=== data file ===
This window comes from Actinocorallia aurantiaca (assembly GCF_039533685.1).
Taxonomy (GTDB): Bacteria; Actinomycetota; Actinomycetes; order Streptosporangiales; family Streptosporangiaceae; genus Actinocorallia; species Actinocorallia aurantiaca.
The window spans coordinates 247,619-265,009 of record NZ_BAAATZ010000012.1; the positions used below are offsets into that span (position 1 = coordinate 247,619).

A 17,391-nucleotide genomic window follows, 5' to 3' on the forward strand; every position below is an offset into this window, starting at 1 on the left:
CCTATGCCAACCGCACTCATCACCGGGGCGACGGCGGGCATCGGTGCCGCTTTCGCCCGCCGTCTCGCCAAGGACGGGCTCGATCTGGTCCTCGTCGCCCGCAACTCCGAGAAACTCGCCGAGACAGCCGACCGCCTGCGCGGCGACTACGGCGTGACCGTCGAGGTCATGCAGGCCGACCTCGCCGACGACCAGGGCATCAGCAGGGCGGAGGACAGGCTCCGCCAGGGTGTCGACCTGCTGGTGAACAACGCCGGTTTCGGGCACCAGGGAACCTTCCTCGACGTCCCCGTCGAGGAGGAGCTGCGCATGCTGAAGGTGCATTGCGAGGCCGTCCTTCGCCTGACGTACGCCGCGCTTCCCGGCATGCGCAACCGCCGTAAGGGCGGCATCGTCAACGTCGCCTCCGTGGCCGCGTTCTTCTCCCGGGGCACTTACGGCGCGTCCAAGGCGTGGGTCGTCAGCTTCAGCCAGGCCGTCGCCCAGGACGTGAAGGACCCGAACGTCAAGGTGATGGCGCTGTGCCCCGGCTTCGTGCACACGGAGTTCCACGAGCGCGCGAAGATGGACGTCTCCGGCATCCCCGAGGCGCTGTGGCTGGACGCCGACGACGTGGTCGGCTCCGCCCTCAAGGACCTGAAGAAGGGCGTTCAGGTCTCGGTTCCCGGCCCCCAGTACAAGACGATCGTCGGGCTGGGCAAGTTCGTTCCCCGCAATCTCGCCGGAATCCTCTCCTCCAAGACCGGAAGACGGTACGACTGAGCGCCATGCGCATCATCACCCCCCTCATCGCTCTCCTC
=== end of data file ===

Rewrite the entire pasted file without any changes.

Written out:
This window comes from Actinocorallia aurantiaca (assembly GCF_039533685.1).
Taxonomy (GTDB): Bacteria; Actinomycetota; Actinomycetes; order Streptosporangiales; family Streptosporangiaceae; genus Actinocorallia; species Actinocorallia aurantiaca.
The window spans coordinates 247,619-265,009 of record NZ_BAAATZ010000012.1; the positions used below are offsets into that span (position 1 = coordinate 247,619).

A 17,391-nucleotide genomic window follows, 5' to 3' on the forward strand; every position below is an offset into this window, starting at 1 on the left:
CCTATGCCAACCGCACTCATCACCGGGGCGACGGCGGGCATCGGTGCCGCTTTCGCCCGCCGTCTCGCCAAGGACGGGCTCGATCTGGTCCTCGTCGCCCGCAACTCCGAGAAACTCGCCGAGACAGCCGACCGCCTGCGCGGCGACTACGGCGTGACCGTCGAGGTCATGCAGGCCGACCTCGCCGACGACCAGGGCATCAGCAGGGCGGAGGACAGGCTCCGCCAGGGTGTCGACCTGCTGGTGAACAACGCCGGTTTCGGGCACCAGGGAACCTTCCTCGACGTCCCCGTCGAGGAGGAGCTGCGCATGCTGAAGGTGCATTGCGAGGCCGTCCTTCGCCTGACGTACGCCGCGCTTCCCGGCATGCGCAACCGCCGTAAGGGCGGCATCGTCAACGTCGCCTCCGTGGCCGCGTTCTTCTCCCGGGGCACTTACGGCGCGTCCAAGGCGTGGGTCGTCAGCTTCAGCCAGGCCGTCGCCCAGGACGTGAAGGACCCGAACGTCAAGGTGATGGCGCTGTGCCCCGGCTTCGTGCACACGGAGTTCCACGAGCGCGCGAAGATGGACGTCTCCGGCATCCCCGAGGCGCTGTGGCTGGACGCCGACGACGTGGTCGGCTCCGCCCTCAAGGACCTGAAGAAGGGCGTTCAGGTCTCGGTTCCCGGCCCCCAGTACAAGACGATCGTCGGGCTGGGCAAGTTCGTTCCCCGCAATCTCGCCGGAATCCTCTCCTCCAAGACCGGAAGACGGTACGACTGAGCGCCATGCGCATCATCACCCCCCTCATCGCTCTCCTC